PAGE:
Annie, who was a similar age to me and the last time I’d seen her had been in average health, had been admitted to hospital in the summer, with a stomach complaint. While there, they had investigated a persistent cough she’d had for months. She was diagnosed with lung cancer and died within three weeks. Ali was visibly upset telling me. They’d been close friends. I was shocked and sad.
I met Annie and Ali together when I took a group of school leavers on the Nottingham Narrowboat Project about 12 years ago. Annie worked for the project and Ali was working with her as crew. I was so inspired by the experience that I volunteered on the project as a Skipper’s Mate, then later trained to be a Skipper. I have worked on a number of trips with Annie, as well as other Skippers. I only stopped volunteering when I became ill. I’ve seen Annie a few times since, as she lived on a boat not too far from me, so I would sometimes pop in for a chat if I was walking or cycling along the canal.
And finally, or probably not… my beloved border collie, May, with whom I lived with my previous partner, Jane. May was found as a stray and handed over to the dog warden with no background history. Jane and I were looking for a dog. We found May at a kennels with just seven days for her owners to come forward or be put to sleep. They didn’t, but thankfully we did.
Despite her fears which led her to occasionally snap or jump up at people, she was a most adoring, sensitive, loyal beast. If she was here with me this evening, she’d have been cuddling up to me, sensing my sadness and attempting to comfort me. What a love!
When Jane and I separated, she lived with Jane and visited me every other weekend, until a point when it just wasn’t working well in the summer of 2010. That was around the time I was frequently visiting my mum in Liverpool because she was recovering from a difficult operation. I was also feeling the fatigue effects of being anaemic from having myeloma, without knowing that I was ill. I wasn’t diagnosed for another six months. We agreed that May would live with Jane, which was sad but also a relief.
More recently, I’d spent time with Jane and May, going for walks together from time to time, so I saw her gradually becoming more and more lame, more and more deaf, but then in the last few months of last year, she began to experience dementia. Poor Jane ended up sleeping downstairs with her, as May would wake up in the night confused and stressed and would bark for no obvious reason.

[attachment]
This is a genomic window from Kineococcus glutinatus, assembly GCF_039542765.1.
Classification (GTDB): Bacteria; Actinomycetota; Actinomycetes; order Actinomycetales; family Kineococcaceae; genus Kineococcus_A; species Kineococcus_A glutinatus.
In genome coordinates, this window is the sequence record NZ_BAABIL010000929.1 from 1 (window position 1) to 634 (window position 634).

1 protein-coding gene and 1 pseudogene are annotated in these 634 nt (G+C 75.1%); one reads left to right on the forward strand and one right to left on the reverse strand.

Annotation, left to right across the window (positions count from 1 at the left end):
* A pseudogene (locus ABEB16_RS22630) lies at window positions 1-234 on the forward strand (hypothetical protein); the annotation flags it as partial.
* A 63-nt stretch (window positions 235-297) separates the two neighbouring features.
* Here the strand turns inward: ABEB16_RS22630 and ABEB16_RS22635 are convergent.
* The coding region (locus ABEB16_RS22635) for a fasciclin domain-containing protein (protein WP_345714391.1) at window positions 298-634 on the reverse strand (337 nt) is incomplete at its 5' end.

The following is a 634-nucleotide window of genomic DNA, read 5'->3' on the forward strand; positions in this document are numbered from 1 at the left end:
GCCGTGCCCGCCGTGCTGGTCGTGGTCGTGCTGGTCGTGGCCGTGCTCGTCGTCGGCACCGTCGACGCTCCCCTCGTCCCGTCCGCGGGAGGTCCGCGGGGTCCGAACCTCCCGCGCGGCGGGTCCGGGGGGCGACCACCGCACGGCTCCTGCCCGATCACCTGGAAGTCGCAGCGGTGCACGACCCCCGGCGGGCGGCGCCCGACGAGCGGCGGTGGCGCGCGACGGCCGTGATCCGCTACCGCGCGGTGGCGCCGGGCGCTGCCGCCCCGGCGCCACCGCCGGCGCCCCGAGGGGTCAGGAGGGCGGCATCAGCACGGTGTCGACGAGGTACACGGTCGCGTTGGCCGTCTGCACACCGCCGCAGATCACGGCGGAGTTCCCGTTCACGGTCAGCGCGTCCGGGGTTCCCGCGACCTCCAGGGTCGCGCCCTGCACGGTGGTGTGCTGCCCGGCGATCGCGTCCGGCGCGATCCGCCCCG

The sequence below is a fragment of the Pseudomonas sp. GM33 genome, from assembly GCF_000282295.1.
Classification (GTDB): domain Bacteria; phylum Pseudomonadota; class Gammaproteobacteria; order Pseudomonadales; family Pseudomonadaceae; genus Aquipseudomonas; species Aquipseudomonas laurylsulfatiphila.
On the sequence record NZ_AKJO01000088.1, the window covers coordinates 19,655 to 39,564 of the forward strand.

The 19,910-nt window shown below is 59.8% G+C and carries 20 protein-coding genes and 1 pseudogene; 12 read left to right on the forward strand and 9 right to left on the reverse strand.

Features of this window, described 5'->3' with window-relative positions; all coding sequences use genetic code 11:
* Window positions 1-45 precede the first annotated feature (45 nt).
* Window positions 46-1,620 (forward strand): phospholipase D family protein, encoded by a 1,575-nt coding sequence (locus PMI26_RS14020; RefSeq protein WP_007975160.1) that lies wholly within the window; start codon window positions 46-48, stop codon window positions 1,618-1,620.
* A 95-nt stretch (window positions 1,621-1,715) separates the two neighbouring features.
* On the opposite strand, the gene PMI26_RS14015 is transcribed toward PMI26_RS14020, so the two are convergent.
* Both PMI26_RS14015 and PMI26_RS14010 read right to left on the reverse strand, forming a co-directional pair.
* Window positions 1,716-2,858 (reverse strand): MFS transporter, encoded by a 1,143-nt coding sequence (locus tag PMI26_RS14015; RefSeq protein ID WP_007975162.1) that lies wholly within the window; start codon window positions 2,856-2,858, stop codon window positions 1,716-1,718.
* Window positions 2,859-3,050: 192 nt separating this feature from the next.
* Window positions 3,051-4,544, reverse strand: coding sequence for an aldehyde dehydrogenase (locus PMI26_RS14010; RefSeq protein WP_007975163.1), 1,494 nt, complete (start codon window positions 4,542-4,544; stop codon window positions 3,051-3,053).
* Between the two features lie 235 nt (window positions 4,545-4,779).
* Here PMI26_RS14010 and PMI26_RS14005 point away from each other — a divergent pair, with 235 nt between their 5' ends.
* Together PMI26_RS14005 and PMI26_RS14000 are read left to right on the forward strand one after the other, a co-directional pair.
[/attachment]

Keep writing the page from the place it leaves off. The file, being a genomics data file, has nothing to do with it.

As this carried on for several weeks, Jane was worn out and it was affecting her health and poor May was not going to improve, despite the vet trying various medication, including valium. There was no joy left in her, in fact she wasn’t entirely ‘there’. To just be sedated to continue living… for what? It was a difficult decision. These decisions always are with a beloved pet.
May liked cream
Jane and I talked it through and made the decision to put May to sleep on a Friday, rather than waiting all weekend. I went over and Jane’s parents were also there. It was a sad gathering, but we were all able to cuddle and stroke her. Whether she was aware of it, who knows? The vets came and gave the injection. Like with Willow, it was very gentle and while it was sad, it was also a relief to let her go, to be at peace.
Amidst all this, I and my fellow incurable cancer buddies continue living in the face of death. And while I find it hard to hear this from someone who is currently in decent health, who is most likely to live into old age, I am allowed to say this… We are all living in the face of death.
With that thought, here’s a link to an exhibition by photographer, Rankin that was on last year at Liverpool’s Walker Art Gallery, Alive: In the Face of Death, challenging the taboo around talking about dying. I wish I’d seen the exhibition.
One of the people he photographed, Sandra said this: “Having cancer has made me more aware of how we are here for a very short time and how we should aim to live in the moment. When the time comes, I will embrace death and accept it with grace.” I hope I may too.
Tonight I am also remembering the lovely Libyan woman I met in clinic and whom I still think about, my friend Abir, who also spent her final days in the Critical Care Unit. Sadly I don’t have a photo of her, but I can see her face clearly in my mind.
If that’s all there is my friends, then let’s keep dancing
Let’s break out the booze and have a ball
If that’s all there is…
– sung by Peggy Lee (written by Jerry Leiber and Mike Stoller)